“In the morning, there is a quiet light and an almost ethereal hum in a restaurant kitchen,” says Nashville writer Lisa Donovan in her new book, Our Lady of Perpetual Hunger. “This moment is one of the pastry chef’s many rewards. Unlocking the door, the first one in after a night of clatter and shouting, whispered cursing, eye-rolling, loud laughing, sweating, slamming and pounding, the aftereffect leaves a crisp silence — a silence that might be alarming if I didn’t know it was all going to be over sooner than I was ready for. It’s kind of a postapocalyptic silence, after the fallout but just before the zombies show up.”
As much a manifesto as a memoir — in the tradition of Anthony Bourdain’s Kitchen Confidential — Donovan’s testimony is beautifully written, fresh, and powerful, not to mention aptly named. She describes her hunger to move beyond limiting personal circumstances, to be true to herself, and to be worthy of her gifts, despite her exposure to what she calls “the pathetic underbelly of the hospitality industry.” The price she pays to follow her dreams is high, but what shines through most is her love of the work: “Something as simple as baking can save you,” she writes. “It saved me, again and again.”
Donovan’s culinary journey began in the late 1990s near Niceville, Florida, where she waited tables in a small Italian restaurant housed in a double-wide trailer. Less than two decades later, she was named head pastry chef at Sean Brock’s renowned Husk (with locations in Charleston and Nashville), which she calls one of the “most innovative restaurants in culinary history.” Readers who are not familiar with the famous chefs and restaurants Donovan mentions needn’t worry. The elements of her hardscrabble journey from server to chef are universally recognizable, including her struggles as a single working mother, her victimization by abusive men both in and out of the kitchen, and her fight to be respected and compensated for what she brought, literally, to the table.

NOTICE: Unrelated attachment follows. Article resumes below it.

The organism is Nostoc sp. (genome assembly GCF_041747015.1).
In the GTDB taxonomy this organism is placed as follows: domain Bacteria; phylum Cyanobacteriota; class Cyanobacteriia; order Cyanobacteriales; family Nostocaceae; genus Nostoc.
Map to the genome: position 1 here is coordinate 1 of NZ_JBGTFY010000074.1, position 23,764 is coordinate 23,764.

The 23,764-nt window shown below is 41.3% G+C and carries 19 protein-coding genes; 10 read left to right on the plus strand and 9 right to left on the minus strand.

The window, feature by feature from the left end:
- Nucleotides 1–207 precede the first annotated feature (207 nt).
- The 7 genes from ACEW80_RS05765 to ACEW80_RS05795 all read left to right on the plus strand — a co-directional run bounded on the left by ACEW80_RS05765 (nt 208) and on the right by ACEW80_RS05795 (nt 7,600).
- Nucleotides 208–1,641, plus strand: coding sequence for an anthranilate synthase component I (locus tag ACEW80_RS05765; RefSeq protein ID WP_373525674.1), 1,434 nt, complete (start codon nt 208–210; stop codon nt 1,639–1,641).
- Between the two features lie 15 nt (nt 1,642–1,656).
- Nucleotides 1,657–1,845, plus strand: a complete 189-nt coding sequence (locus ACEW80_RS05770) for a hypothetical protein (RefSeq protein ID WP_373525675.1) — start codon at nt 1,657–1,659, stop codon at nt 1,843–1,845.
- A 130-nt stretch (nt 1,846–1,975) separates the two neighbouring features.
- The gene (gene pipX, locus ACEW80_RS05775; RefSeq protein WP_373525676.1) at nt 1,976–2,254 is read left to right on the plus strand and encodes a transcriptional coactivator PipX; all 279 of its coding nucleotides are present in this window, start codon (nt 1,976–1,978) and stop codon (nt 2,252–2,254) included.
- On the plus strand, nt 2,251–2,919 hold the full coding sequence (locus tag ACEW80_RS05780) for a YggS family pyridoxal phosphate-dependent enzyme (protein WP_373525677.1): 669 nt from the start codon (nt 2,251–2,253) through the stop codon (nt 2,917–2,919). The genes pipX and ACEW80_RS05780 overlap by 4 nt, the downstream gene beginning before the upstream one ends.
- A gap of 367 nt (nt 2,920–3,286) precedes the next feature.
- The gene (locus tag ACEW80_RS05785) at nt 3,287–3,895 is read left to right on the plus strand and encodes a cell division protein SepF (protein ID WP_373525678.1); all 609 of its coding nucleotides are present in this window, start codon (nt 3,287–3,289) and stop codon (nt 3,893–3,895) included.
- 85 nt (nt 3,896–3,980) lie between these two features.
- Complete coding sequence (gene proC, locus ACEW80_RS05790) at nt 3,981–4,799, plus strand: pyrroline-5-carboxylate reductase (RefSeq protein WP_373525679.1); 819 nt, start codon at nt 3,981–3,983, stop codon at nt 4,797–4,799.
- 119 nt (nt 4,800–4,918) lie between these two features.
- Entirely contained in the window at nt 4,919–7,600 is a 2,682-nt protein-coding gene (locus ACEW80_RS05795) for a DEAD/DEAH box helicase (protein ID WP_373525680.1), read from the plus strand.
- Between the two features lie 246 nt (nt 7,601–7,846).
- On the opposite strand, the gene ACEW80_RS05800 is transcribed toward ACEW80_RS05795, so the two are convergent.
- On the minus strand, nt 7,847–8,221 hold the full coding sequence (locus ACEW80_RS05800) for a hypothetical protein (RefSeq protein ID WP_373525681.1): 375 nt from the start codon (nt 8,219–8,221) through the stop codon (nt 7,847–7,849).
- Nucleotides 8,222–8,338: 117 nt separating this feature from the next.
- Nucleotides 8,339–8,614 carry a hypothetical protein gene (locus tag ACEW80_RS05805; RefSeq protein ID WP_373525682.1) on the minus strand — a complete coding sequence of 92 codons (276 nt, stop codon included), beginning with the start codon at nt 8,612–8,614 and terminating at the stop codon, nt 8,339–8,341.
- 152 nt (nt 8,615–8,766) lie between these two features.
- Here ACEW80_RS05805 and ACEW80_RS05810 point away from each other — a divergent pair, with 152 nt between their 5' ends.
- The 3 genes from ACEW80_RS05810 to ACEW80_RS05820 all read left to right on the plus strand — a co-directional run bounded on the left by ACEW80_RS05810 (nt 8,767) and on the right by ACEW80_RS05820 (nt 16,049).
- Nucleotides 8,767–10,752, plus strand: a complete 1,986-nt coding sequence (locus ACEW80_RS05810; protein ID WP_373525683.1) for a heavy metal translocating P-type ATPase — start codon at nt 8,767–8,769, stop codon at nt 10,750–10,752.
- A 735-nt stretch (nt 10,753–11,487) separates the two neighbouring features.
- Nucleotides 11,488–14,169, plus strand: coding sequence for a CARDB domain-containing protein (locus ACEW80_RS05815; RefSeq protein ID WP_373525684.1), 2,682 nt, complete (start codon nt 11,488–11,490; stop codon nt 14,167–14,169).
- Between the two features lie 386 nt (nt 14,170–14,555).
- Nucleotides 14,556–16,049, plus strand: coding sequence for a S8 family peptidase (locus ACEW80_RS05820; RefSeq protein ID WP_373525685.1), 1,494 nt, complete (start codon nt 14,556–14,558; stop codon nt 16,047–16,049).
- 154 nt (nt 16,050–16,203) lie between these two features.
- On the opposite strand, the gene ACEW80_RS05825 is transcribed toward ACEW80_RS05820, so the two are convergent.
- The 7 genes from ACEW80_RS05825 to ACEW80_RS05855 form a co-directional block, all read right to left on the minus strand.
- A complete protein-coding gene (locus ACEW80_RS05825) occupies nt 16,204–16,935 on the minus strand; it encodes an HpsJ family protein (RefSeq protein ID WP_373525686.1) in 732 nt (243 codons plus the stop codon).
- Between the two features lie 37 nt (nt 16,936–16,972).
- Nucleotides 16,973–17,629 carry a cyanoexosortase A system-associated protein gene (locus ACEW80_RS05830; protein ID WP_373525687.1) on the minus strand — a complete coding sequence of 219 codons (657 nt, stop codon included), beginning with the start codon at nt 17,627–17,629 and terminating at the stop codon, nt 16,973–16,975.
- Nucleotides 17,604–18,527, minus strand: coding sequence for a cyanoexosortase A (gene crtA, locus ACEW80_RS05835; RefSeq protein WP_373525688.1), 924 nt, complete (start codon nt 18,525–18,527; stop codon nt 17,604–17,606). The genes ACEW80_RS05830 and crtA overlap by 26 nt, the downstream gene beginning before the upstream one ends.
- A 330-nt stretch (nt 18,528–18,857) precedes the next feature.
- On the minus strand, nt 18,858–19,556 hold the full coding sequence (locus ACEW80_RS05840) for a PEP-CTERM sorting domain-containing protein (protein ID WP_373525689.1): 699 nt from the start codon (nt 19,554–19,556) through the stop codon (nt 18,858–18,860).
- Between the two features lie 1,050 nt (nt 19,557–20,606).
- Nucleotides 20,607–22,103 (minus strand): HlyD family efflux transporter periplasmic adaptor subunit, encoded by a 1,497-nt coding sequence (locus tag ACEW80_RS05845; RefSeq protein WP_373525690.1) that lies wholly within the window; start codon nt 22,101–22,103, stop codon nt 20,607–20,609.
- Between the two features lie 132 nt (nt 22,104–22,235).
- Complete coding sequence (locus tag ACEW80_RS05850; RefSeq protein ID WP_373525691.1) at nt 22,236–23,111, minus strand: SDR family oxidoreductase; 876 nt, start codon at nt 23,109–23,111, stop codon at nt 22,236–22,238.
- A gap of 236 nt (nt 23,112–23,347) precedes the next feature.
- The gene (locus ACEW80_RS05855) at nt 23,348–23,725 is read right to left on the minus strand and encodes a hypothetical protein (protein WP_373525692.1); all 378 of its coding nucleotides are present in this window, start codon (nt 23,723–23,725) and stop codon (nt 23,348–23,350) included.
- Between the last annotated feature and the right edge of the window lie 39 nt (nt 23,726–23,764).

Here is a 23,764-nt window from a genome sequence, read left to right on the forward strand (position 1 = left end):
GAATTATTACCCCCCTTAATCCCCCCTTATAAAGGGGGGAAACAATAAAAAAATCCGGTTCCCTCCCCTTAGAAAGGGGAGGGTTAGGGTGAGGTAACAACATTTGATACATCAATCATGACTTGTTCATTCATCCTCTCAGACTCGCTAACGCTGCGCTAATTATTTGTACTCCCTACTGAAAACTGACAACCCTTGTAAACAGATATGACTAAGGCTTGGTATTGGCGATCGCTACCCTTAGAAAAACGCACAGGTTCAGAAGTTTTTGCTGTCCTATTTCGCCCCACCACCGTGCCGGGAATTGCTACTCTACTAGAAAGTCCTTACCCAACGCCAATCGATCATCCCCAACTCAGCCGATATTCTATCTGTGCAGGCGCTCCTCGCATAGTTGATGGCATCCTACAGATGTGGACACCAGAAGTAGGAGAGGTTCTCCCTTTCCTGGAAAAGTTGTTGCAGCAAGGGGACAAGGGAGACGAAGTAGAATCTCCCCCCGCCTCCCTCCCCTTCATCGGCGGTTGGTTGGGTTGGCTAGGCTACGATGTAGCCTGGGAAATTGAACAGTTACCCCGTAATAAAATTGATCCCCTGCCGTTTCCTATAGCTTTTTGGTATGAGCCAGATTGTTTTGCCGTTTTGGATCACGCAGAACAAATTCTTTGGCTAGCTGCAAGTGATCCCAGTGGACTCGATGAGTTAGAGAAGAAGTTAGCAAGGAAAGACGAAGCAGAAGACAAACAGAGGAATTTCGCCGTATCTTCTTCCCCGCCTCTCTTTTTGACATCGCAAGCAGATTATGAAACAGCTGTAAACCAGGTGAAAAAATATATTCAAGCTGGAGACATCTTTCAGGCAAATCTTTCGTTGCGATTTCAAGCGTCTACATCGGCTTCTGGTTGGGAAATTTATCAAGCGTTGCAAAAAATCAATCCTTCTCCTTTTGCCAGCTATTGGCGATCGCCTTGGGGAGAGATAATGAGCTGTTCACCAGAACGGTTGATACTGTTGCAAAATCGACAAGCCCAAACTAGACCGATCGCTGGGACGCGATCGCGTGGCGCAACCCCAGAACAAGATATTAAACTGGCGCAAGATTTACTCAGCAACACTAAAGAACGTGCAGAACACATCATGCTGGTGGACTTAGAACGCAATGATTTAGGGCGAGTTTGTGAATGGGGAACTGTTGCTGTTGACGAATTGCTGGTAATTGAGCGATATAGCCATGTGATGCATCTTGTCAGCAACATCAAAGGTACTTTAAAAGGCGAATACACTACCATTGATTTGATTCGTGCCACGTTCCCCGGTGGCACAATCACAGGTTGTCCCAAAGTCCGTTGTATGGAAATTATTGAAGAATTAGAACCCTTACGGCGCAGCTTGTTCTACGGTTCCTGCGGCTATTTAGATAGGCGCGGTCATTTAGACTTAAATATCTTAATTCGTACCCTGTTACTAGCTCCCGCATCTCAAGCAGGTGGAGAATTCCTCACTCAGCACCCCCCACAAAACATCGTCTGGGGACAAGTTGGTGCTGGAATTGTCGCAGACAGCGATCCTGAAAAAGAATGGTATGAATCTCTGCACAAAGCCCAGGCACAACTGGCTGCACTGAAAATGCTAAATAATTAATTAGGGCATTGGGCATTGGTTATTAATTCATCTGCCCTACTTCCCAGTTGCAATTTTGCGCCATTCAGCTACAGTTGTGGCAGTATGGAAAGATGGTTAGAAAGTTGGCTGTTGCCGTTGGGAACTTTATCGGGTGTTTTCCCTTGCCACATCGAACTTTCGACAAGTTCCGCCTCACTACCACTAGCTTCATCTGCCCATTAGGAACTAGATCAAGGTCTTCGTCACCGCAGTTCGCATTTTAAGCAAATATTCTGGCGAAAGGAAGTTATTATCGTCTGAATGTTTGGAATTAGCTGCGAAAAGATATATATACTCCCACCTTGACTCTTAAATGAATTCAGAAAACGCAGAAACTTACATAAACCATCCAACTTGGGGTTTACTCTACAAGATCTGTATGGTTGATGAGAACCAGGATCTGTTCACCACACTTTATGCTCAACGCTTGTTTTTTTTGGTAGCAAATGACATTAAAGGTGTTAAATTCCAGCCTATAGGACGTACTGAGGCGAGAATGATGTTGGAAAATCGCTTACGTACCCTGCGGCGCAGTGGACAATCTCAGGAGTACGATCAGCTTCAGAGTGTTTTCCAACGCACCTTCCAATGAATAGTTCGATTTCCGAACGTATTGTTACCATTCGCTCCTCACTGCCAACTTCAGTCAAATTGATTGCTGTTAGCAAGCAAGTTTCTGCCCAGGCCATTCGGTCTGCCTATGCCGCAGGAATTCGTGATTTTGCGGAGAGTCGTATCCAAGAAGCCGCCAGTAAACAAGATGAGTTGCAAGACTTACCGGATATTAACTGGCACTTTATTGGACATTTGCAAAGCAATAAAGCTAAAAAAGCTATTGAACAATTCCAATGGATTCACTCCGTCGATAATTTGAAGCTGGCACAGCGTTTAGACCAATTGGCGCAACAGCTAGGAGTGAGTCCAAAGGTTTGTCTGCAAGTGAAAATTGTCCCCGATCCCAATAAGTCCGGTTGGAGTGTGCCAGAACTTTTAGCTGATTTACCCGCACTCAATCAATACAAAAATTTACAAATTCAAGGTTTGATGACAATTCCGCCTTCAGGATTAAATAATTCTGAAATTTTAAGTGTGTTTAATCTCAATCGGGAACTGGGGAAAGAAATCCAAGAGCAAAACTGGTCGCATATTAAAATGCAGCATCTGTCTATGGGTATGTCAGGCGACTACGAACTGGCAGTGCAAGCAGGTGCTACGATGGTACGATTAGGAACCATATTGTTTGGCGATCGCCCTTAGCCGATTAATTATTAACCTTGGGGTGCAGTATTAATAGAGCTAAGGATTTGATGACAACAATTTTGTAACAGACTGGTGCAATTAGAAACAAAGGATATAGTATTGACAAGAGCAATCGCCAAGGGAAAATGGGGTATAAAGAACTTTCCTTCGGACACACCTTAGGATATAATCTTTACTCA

Given the opportunity a few years ago to create a special dessert for Diana Kennedy, one of her idols, Donovan was thrilled when the Mexican cooking expert pronounced it the finest she had “ever, EVER” had. Surprised that she had never heard of Donovan, Kennedy’s parting advice was, “Stop letting men tell your story.” It’s advice that Donovan has taken to heart in relating the story of her family influences — Mexican and Appalachian — and her calling to be a lover and maker of food. She describes how that calling directed her choices, for better and for worse, as well as the people who helped and hindered her along the way. “[The kitchen] was where I found a sense of control over my life that seemed otherwise embedded in other people’s troubles and fears,” she writes.
Donovan is never short of passion, and you’ll find no chatty recipe sharing here, no candy-coating of the bleakness of her prospects at times. Instead, Our Lady of Perpetual Hunger is a straightforward, no-holds-barred account of a difficult journey described in vivid, eloquent prose showcasing equal parts strength, anger, persistence, earthy humor, and eventually, something like grace.
After her meeting with Kennedy, she writes, “At that moment, I accepted that I would no longer allow myself to feel that my sense of womanhood and motherhood is the part of my identity as a chef that I have to undersell and downplay for fear of my professionalism being shrugged off, as it has been in the past. I will no longer be afraid to talk about how my strength as a cook rests almost solely in my strength as a woman.”
Tina Chambers has worked as a technical editor at an engineering firm and as an editorial assistant at Peachtree Publishers, where she worked on books by Erskine Caldwell, Will Campbell, and Ferrol Sams, to name a few. She lives in Chattanooga.